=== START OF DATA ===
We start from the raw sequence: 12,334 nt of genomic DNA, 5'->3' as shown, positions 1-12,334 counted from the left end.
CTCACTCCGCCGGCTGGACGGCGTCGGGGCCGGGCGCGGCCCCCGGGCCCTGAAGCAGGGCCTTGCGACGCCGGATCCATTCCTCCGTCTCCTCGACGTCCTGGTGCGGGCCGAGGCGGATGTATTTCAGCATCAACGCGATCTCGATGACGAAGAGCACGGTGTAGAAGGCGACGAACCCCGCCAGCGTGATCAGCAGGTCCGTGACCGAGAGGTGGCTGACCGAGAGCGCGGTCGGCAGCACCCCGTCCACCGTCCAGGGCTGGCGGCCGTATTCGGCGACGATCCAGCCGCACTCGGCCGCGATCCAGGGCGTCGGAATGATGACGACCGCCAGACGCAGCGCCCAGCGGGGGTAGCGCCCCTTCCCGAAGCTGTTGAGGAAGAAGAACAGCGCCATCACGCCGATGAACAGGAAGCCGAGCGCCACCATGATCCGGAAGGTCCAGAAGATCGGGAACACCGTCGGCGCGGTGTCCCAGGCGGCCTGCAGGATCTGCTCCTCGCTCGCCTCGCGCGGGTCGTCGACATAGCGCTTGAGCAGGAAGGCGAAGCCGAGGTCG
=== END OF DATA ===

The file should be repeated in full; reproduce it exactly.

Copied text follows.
We start from the raw sequence: 12,334 nt of genomic DNA, 5'->3' as shown, positions 1-12,334 counted from the left end.
CTCACTCCGCCGGCTGGACGGCGTCGGGGCCGGGCGCGGCCCCCGGGCCCTGAAGCAGGGCCTTGCGACGCCGGATCCATTCCTCCGTCTCCTCGACGTCCTGGTGCGGGCCGAGGCGGATGTATTTCAGCATCAACGCGATCTCGATGACGAAGAGCACGGTGTAGAAGGCGACGAACCCCGCCAGCGTGATCAGCAGGTCCGTGACCGAGAGGTGGCTGACCGAGAGCGCGGTCGGCAGCACCCCGTCCACCGTCCAGGGCTGGCGGCCGTATTCGGCGACGATCCAGCCGCACTCGGCCGCGATCCAGGGCGTCGGAATGATGACGACCGCCAGACGCAGCGCCCAGCGGGGGTAGCGCCCCTTCCCGAAGCTGTTGAGGAAGAAGAACAGCGCCATCACGCCGATGAACAGGAAGCCGAGCGCCACCATGATCCGGAAGGTCCAGAAGATCGGGAACACCGTCGGCGCGGTGTCCCAGGCGGCCTGCAGGATCTGCTCCTCGCTCGCCTCGCGCGGGTCGTCGACATAGCGCTTGAGCAGGAAGGCGAAGCCGAGGTCG